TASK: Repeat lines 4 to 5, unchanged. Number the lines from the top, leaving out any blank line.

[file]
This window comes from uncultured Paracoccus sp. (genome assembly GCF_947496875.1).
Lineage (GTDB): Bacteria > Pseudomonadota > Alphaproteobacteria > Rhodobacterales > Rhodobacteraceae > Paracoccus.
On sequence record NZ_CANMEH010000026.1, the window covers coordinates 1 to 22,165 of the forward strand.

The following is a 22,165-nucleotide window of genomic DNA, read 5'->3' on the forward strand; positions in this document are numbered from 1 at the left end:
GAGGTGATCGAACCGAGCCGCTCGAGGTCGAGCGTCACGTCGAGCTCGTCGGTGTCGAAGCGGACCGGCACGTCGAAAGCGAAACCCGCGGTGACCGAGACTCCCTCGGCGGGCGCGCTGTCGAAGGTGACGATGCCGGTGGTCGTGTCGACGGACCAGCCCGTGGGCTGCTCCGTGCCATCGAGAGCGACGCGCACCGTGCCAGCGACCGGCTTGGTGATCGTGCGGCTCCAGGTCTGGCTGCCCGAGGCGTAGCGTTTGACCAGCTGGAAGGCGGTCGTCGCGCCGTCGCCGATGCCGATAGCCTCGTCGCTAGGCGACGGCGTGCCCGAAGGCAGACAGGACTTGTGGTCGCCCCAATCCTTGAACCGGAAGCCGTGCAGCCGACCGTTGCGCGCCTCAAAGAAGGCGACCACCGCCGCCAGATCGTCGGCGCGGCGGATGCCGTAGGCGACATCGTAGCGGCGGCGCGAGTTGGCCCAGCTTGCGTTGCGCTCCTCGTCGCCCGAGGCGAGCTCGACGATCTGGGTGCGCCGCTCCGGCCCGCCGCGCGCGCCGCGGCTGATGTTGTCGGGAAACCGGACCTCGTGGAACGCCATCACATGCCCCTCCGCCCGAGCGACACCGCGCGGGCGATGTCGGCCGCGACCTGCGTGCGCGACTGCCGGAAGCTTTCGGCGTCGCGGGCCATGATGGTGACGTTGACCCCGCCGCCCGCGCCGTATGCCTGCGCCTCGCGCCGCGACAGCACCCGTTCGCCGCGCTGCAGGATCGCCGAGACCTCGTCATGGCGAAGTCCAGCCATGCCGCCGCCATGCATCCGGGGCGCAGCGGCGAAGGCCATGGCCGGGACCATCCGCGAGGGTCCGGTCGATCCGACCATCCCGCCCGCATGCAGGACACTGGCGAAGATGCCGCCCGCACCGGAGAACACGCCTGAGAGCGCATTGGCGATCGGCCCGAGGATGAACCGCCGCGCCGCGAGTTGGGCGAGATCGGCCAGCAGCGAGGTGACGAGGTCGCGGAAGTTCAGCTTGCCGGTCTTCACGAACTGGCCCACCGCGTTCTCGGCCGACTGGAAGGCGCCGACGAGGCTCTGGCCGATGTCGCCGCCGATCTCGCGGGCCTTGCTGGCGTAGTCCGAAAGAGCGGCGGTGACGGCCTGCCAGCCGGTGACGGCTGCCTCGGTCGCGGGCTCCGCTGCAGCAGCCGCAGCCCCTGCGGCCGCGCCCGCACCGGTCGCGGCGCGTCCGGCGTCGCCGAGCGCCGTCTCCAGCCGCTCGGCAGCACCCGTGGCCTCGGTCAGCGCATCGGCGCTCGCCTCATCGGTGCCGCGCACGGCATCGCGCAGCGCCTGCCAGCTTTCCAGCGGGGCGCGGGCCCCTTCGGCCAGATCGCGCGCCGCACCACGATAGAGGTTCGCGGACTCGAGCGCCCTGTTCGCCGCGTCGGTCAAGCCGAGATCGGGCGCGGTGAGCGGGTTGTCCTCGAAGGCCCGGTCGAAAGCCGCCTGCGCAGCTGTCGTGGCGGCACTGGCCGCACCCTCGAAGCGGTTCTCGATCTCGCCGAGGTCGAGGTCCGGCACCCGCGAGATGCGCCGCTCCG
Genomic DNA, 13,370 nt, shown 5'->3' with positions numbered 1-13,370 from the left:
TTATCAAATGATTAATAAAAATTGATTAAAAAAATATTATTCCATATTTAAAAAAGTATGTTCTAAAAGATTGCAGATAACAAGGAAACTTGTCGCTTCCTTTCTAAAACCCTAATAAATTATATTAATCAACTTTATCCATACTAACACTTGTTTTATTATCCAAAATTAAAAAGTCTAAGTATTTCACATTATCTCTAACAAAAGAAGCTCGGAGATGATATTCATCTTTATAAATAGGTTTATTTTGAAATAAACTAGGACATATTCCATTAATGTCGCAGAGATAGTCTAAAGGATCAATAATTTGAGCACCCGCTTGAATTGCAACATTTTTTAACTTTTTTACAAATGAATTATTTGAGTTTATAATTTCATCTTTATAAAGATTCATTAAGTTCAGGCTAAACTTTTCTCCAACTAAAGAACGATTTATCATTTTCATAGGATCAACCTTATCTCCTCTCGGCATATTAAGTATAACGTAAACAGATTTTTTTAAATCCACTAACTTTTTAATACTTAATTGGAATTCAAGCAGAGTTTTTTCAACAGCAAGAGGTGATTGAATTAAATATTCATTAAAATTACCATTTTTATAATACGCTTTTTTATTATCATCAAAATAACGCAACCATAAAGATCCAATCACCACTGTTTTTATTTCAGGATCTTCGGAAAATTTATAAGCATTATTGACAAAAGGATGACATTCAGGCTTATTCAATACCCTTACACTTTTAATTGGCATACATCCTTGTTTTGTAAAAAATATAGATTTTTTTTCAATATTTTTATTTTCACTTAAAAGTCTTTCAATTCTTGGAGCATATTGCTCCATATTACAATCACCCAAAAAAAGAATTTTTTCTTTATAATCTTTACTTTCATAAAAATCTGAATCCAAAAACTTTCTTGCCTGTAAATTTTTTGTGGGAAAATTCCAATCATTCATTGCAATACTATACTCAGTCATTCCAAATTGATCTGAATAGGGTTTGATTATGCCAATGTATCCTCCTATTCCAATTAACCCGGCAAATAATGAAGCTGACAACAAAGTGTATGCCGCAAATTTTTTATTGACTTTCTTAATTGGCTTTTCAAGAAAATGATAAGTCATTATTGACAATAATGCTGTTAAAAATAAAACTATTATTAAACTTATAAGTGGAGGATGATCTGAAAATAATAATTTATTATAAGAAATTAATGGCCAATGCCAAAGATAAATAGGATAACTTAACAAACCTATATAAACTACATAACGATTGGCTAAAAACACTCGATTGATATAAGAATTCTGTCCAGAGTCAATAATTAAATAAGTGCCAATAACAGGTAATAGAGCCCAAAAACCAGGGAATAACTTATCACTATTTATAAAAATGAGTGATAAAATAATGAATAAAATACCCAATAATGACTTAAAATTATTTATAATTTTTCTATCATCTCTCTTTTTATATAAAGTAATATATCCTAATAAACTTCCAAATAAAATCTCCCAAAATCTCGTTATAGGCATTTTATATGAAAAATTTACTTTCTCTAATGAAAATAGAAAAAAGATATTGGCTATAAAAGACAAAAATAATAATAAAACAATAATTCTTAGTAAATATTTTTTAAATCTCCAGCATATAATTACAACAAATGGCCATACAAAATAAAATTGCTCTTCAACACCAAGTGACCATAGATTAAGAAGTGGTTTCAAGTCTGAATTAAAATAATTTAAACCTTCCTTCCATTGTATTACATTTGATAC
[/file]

The following is a 22,165-nucleotide window of genomic DNA, read 5'->3' on the forward strand; positions in this document are numbered from 1 at the left end:
GAGGTGATCGAACCGAGCCGCTCGAGGTCGAGCGTCACGTCGAGCTCGTCGGTGTCGAAGCGGACCGGCACGTCGAAAGCGAAACCCGCGGTGACCGAGACTCCCTCGGCGGGCGCGCTGTCGAAGGTGACGATGCCGGTGGTCGTGTCGACGGACCAGCCCGTGGGCTGCTCCGTGCCATCGAGAGCGACGCGCACCGTGCCAGCGACCGGCTTGGTGATCGTGCGGCTCCAGGTCTGGCTGCCCGAGGCGTAGCGTTTGACCAGCTGGAAGGCGGTCGTCGCGCCGTCGCCGATGCCGATAGCCTCGTCGCTAGGCGACGGCGTGCCCGAAGGCAGACAGGACTTGTGGTCGCCCCAATCCTTGAACCGGAAGCCGTGCAGCCGACCGTTGCGCGCCTCAAAGAAGGCGACCACCGCCGCCAGATCGTCGGCGCGGCGGATGCCGTAGGCGACATCGTAGCGGCGGCGCGAGTTGGCCCAGCTTGCGTTGCGCTCCTCGTCGCCCGAGGCGAGCTCGACGATCTGGGTGCGCCGCTCCGGCCCGCCGCGCGCGCCGCGGCTGATGTTGTCGGGAAACCGGACCTCGTGGAACGCCATCACATGCCCCTCCGCCCGAGCGACACCGCGCGGGCGATGTCGGCCGCGACCTGCGTGCGCGACTGCCGGAAGCTTTCGGCGTCGCGGGCCATGATGGTGACGTTGACCCCGCCGCCCGCGCCGTATGCCTGCGCCTCGCGCCGCGACAGCACCCGTTCGCCGCGCTGCAGGATCGCCGAGACCTCGTCATGGCGAAGTCCAGCCATGCCGCCGCCATGCATCCGGGGCGCAGCGGCGAAGGCCATGGCCGGGACCATCCGCGAGGGTCCGGTCGATCCGACCATCCCGCCCGCATGCAGGACACTGGCGAAGATGCCGCCCGCACCGGAGAACACGCCTGAGAGCGCATTGGCGATCGGCCCGAGGATGAACCGCCGCGCCGCGAGTTGGGCGAGATCGGCCAGCAGCGAGGTGACGAGGTCGCGGAAGTTCAGCTTGCCGGTCTTCACGAACTGGCCCACCGCGTTCTCGGCCGACTGGAAGGCGCCGACGAGGCTCTGGCCGATGTCGCCGCCGATCTCGCGGGCCTTGCTGGCGTAGTCCGAAAGAGCGGCGGTGACGGCCTGCCAGCCGGTGACGGCTGCCTCGGTCGCGGGCTCCGCTGCAGCAGCCGCAGCCCCTGCGGCCGCGCCCGCACCGGTCGCGGCGCGTCCGGCGTCGCCGAGCGCCGTCTCCAGCCGCTCGGCAGCACCCGTGGCCTCGGTCAGCGCATCGGCGCTCGCCTCATCGGTGCCGCGCACGGCATCGCGCAGCGCCTGCCAGCTTTCCAGCGGGGCGCGGGCCCCTTCGGCCAGATCGCGCGCCGCACCACGATAGAGGTTCGCGGACTCGAGCGCCCTGTTCGCCGCGTCGGTCAAGCCGAGATCGGGCGCGGTGAGCGGGTTGTCCTCGAAGGCCCGGTCGAAAGCCGCCTGCGCAGCTGTCGTGGCGGCACTGGCCGCACCCTCGAAGCGGTTCTCGATCTCGCCGAGGTCGAGGTCCGGCACCCGCGAGATGCGCCGCTCCG